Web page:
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United States Court of Appeals,Eleventh Circuit.

Francis CARCAMO, Plaintiff-Appellant, v. MIAMI-DADE COUNTY, Downtown Towing Company, Defendants-Appellees.

No. 03-15304.

Decided: June 29, 2004

Before ANDERSON, HULL and PRYOR, Circuit Judges. Usher Bryn, Miami, FL, for Carcamo. Richard Brian Rosenthal, Jeffrey Paul Ehrlich, Miami, FL, for Defendants-Appellees.

Francis Carcamo (“Appellant”) brought suit pursuant to 42 U.S.C. § 1983 against, inter alia, Miami-Dade County (“County”) claiming that the County violated her procedural due process rights.   The district court granted the County's motion to dismiss in a thorough opinion applying the analysis set out in Mathews v. Eldridge, 424 U.S. 319, 96 S.Ct. 893, 47 L.Ed.2d 18 (1976);  we agree with the district court's analysis, and adopt its opinion which has been published in 284 F.Supp.2d 1362 (S.D.Fla.2003).

Although we adopt the district court's opinion, we address one argument asserted by Appellant which was not squarely addressed by the district court.   Appellant argues that the County should have provided a post-deprivation administrative hearing rather than a post-deprivation tort action because the County acted pursuant to a policy or practice in impounding her car.   The purported basis for her argument is an exception to the Parratt-Hudson doctrine.1

 Under the Parratt-Hudson doctrine, a random and unauthorized deprivation does not violate procedural due process if the state provides an adequate post-deprivation remedy.   See Zinermon v. Burch, 494 U.S. 113, 132, 110 S.Ct. 975, 987, 108 L.Ed.2d 100 (1990).   Appellant argues that Parratt-Hudson does not apply here because the County acted pursuant to a “policy or practice,” and therefore its actions were not random and unauthorized.2  She concedes that pre-deprivation process was not required here,3 but argues that the County's “policy or practice” requires it to provide her an administrative post-deprivation hearing rather than a tort action.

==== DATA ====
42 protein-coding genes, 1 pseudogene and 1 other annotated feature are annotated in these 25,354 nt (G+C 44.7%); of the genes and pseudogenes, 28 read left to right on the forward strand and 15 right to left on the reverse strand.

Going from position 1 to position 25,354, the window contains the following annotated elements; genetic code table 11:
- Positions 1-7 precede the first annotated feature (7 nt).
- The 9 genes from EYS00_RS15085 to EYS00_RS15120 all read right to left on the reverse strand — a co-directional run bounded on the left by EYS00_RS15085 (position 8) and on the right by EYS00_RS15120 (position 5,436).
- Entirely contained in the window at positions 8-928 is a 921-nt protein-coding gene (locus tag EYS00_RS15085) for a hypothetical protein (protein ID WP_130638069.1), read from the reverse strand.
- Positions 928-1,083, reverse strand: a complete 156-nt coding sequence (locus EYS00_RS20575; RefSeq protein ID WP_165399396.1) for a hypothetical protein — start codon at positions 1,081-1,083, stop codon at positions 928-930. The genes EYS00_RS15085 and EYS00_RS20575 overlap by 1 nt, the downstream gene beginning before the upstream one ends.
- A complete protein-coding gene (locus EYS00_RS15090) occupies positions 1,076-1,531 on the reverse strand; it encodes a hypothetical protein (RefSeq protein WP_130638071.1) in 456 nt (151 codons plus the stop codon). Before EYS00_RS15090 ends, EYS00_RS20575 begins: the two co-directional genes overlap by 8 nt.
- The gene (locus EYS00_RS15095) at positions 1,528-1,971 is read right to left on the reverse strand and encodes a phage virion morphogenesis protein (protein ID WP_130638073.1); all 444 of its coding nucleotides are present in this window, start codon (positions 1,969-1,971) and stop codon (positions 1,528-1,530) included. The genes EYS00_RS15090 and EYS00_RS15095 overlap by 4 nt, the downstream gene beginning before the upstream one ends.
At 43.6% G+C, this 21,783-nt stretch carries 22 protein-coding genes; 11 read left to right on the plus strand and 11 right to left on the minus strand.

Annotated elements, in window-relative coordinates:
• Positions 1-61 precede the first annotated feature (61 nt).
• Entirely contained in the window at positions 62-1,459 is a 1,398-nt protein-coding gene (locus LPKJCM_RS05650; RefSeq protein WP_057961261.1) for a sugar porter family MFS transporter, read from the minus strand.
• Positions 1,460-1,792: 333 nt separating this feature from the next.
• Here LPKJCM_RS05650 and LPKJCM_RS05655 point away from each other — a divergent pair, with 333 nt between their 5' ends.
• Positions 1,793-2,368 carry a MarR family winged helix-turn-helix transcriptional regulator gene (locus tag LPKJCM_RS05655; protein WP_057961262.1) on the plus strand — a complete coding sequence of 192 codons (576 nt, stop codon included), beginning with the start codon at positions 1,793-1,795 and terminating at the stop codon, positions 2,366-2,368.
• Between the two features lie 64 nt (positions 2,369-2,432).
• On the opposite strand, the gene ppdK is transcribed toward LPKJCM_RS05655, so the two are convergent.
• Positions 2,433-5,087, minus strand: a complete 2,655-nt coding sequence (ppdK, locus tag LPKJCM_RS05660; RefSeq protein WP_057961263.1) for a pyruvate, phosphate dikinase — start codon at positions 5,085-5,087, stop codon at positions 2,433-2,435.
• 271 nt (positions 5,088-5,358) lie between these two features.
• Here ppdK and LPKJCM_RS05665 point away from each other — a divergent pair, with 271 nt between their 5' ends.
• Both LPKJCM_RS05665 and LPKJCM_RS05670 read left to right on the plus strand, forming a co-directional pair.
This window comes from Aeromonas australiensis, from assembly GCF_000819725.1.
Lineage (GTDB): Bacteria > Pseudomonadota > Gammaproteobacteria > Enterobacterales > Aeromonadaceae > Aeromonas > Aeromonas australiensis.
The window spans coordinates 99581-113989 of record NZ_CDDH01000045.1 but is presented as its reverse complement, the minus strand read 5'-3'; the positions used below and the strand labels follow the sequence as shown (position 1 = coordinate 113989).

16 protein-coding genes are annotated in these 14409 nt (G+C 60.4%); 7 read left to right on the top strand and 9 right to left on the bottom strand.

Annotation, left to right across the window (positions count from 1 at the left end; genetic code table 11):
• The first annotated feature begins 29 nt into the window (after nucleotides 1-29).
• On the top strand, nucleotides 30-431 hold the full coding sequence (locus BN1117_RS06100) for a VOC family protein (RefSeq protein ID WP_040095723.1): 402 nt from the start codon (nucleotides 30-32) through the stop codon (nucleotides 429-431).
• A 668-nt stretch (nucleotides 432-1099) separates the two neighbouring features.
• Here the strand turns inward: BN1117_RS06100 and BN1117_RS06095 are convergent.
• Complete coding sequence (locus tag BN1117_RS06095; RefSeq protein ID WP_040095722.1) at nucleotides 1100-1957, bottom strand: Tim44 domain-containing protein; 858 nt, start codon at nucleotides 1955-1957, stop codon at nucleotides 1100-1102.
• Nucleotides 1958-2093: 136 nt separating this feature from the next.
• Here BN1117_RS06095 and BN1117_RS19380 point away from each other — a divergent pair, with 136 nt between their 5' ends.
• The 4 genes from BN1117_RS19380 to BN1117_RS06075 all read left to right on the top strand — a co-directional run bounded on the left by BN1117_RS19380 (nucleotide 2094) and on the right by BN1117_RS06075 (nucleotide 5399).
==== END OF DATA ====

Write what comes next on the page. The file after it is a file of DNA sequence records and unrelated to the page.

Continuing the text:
Appellant's argument fails because Parratt-Hudson concerns whether post-deprivation remedies are acceptable, not whether a particular type of post-deprivation process is adequate.4  She offers no reason why a state's post-deprivation judicial proceeding satisfies due process in numerous cases comprising the Parratt-Hudson progeny, but does not in the instant case.5  Nor can we fathom any such reason, especially in light of the fact that the private interest at stake here is so lacking in weight, i.e., the purely monetary interest in the use of $208.20 for a brief period of time.   We note that, as part of the Parratt-Hudson progeny, this court has held that a judicial post-deprivation cause of action satisfies due process when the private interest involved was much weightier.   See McKinney v. Pate, 20 F.3d 1550, 1565 (11th Cir.1994) (en banc) (involving plaintiff's interest in employment);  Lindsey v. Storey, 936 F.2d 554, 561 (11th Cir.1991) (involving retention of plaintiff's automobile itself, not just retention of roughly $200 for a brief time).